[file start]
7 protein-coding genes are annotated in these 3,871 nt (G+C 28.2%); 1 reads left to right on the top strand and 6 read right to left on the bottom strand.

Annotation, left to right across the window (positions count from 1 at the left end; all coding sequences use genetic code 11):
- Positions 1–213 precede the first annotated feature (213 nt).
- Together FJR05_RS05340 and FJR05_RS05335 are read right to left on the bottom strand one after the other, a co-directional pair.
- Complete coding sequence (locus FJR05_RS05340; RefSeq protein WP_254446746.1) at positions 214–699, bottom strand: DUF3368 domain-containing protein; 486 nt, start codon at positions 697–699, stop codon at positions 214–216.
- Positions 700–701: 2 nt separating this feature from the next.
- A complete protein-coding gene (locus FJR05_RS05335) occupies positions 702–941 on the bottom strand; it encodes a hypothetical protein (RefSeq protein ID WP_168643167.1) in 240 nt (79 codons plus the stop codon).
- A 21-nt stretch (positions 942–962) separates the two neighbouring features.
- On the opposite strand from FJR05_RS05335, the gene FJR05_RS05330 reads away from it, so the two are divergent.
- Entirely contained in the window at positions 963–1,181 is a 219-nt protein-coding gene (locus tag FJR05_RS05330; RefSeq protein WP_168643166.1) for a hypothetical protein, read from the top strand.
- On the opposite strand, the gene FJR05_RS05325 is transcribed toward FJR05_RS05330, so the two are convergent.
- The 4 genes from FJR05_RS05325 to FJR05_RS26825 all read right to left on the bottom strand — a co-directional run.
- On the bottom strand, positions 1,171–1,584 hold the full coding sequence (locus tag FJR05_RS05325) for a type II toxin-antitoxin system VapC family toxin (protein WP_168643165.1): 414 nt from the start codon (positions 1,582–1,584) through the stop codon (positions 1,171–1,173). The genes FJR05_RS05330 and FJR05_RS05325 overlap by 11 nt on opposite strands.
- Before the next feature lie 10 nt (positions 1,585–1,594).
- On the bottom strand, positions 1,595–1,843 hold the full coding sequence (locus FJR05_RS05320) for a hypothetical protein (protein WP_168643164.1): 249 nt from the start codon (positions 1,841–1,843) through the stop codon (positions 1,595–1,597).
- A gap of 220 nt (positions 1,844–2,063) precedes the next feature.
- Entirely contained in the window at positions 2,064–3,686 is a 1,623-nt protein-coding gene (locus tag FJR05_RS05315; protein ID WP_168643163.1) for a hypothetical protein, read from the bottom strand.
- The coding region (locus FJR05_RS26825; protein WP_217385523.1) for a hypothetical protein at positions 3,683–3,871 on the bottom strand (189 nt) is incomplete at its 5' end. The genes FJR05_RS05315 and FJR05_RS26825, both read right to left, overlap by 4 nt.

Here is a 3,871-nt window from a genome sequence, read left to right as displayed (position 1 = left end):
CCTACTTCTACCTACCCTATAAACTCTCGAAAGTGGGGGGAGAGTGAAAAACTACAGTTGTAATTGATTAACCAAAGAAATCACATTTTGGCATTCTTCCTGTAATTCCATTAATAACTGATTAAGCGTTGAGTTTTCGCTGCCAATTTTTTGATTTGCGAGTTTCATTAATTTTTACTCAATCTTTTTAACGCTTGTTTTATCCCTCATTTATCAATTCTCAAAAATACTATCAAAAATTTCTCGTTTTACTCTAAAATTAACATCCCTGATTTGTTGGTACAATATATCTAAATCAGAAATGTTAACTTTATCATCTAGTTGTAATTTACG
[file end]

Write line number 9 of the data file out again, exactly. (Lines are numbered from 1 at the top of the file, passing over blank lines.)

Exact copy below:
- On the opposite strand from FJR05_RS05335, the gene FJR05_RS05330 reads away from it, so the two are divergent.